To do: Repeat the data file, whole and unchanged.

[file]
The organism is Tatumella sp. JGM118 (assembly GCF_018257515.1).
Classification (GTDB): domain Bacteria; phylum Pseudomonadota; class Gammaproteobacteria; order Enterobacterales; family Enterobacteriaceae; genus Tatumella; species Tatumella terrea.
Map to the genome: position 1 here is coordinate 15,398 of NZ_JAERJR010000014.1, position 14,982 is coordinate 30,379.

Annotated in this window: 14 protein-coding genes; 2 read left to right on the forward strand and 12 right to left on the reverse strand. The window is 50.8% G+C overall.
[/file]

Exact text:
The organism is Tatumella sp. JGM118 (assembly GCF_018257515.1).
Classification (GTDB): domain Bacteria; phylum Pseudomonadota; class Gammaproteobacteria; order Enterobacterales; family Enterobacteriaceae; genus Tatumella; species Tatumella terrea.
Map to the genome: position 1 here is coordinate 15,398 of NZ_JAERJR010000014.1, position 14,982 is coordinate 30,379.

Annotated in this window: 14 protein-coding genes; 2 read left to right on the forward strand and 12 right to left on the reverse strand. The window is 50.8% G+C overall.